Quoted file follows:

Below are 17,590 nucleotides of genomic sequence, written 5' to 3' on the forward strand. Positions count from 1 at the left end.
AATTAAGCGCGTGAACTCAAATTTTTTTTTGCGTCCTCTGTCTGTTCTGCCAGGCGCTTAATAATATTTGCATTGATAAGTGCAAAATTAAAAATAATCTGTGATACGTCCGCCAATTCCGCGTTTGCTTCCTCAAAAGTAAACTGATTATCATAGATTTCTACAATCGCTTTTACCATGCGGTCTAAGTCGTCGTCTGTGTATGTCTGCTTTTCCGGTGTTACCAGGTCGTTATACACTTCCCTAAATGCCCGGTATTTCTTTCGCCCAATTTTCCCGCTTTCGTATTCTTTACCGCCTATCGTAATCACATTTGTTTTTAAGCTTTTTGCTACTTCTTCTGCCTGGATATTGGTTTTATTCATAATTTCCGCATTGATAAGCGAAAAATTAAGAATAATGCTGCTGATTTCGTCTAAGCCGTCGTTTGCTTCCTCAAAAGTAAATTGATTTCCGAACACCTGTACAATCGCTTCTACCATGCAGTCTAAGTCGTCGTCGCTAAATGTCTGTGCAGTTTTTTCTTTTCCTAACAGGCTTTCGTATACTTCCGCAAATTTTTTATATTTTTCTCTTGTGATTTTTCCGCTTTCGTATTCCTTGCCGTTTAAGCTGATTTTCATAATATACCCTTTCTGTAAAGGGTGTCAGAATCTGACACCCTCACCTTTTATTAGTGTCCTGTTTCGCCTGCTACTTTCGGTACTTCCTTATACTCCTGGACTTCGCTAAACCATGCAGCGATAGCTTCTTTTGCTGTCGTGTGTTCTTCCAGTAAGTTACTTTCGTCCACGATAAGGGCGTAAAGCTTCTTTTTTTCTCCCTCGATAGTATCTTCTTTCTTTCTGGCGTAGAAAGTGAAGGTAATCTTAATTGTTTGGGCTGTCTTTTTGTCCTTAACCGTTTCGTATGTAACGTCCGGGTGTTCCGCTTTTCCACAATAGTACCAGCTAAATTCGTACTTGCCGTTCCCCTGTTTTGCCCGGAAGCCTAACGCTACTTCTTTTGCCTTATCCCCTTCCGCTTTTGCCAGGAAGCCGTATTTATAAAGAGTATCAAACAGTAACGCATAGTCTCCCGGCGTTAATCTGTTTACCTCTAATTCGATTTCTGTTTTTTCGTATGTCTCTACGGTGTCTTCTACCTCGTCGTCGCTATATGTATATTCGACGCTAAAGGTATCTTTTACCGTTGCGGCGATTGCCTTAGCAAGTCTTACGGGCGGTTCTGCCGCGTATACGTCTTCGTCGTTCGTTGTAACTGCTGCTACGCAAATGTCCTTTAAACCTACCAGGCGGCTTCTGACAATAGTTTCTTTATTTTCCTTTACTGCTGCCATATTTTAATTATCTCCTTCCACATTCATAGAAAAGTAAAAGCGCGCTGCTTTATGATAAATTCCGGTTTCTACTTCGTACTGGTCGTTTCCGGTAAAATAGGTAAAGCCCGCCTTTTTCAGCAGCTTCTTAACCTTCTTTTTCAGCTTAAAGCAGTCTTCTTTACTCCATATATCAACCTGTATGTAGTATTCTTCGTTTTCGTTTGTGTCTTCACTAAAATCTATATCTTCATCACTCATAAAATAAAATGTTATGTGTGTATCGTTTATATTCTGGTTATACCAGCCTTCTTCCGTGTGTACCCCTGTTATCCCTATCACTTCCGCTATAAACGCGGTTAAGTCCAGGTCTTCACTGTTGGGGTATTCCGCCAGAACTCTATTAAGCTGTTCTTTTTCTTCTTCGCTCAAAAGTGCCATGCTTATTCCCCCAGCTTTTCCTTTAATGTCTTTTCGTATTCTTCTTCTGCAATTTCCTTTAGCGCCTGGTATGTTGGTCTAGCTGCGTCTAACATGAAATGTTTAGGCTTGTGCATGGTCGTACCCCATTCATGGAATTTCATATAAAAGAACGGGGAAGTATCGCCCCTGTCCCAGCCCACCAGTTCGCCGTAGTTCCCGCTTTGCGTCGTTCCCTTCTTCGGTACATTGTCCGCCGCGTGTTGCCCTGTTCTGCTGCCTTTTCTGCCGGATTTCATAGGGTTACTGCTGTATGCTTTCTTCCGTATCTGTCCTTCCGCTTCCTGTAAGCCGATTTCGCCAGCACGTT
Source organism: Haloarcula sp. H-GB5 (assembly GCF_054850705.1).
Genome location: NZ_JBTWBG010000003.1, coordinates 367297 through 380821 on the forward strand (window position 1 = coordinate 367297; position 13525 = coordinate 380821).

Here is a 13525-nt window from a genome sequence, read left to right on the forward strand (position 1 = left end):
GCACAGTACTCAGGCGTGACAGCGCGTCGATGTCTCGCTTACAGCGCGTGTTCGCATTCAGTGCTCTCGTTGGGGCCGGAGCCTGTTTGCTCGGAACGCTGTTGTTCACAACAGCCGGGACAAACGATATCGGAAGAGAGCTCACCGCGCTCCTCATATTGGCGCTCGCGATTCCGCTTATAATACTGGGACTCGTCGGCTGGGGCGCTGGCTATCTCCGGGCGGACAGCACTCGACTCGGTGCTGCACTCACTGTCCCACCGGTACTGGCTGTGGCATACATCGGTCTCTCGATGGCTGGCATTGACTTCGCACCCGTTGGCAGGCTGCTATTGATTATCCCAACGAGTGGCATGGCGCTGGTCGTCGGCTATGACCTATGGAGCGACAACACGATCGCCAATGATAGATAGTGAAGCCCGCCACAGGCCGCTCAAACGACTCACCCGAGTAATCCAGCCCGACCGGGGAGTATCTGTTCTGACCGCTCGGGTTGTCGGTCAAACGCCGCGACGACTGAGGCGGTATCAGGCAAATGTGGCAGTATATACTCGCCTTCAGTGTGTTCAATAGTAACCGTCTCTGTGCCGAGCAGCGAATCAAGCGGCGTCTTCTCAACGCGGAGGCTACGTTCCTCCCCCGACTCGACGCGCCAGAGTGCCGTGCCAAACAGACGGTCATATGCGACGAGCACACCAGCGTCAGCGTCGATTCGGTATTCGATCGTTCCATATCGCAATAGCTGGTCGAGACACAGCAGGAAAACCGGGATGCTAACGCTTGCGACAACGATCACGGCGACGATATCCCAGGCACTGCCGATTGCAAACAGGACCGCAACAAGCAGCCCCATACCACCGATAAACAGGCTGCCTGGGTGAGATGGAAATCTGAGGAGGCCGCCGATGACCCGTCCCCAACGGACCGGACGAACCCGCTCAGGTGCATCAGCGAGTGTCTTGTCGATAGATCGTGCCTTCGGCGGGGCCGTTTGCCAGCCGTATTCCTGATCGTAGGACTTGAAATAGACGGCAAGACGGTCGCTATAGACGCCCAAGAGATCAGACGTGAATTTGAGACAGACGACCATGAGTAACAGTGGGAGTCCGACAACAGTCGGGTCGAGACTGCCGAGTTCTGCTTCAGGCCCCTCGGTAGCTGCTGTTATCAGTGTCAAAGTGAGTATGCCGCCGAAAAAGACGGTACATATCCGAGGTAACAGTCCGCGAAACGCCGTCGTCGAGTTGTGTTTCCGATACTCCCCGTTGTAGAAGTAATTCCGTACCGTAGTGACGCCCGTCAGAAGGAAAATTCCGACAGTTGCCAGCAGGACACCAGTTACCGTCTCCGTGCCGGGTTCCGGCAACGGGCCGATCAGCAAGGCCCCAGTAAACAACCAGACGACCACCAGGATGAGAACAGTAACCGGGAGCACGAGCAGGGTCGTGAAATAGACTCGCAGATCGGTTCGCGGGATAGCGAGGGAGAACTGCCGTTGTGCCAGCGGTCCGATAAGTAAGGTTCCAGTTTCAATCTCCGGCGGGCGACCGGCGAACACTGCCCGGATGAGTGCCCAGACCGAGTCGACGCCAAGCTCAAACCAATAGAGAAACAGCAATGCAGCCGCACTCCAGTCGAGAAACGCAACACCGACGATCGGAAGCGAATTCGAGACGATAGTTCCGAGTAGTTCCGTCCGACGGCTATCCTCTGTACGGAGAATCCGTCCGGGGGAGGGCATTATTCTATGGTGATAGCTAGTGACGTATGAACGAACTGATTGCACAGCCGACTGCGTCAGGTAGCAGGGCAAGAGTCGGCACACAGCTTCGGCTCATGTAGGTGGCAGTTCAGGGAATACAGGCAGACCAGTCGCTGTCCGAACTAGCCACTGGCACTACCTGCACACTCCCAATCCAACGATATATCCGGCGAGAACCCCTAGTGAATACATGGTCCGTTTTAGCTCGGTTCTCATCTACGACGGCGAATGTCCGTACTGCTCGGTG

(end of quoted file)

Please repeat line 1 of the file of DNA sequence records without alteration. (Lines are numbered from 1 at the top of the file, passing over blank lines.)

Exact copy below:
Below are 17,590 nucleotides of genomic sequence, written 5' to 3' on the forward strand. Positions count from 1 at the left end.